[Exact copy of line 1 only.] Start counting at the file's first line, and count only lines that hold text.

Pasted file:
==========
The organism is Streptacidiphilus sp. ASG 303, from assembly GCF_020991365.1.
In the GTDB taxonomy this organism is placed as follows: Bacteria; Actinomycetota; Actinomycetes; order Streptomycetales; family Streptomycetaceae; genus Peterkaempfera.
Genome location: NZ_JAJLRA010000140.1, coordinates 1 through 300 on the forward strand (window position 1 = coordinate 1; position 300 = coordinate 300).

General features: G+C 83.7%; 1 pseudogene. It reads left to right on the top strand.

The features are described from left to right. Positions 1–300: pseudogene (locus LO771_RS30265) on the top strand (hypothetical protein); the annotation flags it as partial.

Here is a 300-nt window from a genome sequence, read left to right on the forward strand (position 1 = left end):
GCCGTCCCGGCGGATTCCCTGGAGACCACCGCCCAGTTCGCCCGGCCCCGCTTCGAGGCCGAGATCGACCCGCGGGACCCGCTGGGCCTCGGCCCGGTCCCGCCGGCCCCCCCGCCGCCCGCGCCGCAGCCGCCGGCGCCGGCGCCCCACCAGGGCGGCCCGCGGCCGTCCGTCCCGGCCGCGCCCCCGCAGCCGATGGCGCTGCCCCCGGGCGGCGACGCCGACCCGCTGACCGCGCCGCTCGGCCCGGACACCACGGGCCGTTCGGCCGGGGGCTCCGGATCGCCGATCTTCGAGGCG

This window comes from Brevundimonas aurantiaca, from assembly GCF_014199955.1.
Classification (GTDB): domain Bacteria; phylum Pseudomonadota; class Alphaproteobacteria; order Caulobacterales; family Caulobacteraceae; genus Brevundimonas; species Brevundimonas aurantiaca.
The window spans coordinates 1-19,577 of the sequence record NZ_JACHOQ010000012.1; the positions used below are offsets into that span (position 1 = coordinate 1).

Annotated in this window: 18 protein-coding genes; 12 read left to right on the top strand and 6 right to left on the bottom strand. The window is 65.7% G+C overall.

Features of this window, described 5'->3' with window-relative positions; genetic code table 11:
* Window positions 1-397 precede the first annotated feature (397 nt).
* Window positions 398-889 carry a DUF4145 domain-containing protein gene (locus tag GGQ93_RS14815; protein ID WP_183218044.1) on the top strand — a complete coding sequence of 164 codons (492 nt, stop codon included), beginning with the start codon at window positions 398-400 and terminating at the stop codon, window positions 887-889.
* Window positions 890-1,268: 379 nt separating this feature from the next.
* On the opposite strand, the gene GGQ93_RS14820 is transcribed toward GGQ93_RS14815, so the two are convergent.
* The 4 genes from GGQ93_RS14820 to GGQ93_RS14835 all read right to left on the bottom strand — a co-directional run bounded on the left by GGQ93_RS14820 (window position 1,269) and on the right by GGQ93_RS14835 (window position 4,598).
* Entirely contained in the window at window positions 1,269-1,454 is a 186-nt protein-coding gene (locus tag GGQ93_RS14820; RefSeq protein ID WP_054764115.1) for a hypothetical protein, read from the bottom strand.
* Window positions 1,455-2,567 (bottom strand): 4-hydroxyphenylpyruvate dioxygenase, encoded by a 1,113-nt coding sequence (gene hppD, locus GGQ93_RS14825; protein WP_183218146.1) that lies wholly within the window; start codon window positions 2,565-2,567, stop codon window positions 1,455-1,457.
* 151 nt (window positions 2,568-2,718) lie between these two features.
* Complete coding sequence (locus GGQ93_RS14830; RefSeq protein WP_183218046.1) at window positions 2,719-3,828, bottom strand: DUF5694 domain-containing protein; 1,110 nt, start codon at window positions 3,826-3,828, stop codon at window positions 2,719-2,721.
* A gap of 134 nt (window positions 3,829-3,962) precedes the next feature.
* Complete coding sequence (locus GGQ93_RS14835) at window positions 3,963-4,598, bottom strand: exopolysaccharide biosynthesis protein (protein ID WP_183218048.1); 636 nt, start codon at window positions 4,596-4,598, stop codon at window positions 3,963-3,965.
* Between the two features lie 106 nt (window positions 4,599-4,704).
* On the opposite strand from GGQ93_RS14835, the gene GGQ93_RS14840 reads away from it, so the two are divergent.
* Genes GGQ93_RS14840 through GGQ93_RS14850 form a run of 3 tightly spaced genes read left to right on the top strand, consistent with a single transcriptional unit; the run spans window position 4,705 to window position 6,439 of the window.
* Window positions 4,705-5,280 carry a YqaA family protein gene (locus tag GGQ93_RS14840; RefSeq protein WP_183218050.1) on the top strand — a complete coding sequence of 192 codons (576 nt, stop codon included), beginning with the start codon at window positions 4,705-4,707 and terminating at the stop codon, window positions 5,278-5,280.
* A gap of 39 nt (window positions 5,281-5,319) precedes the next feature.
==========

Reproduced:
The organism is Streptacidiphilus sp. ASG 303, from assembly GCF_020991365.1.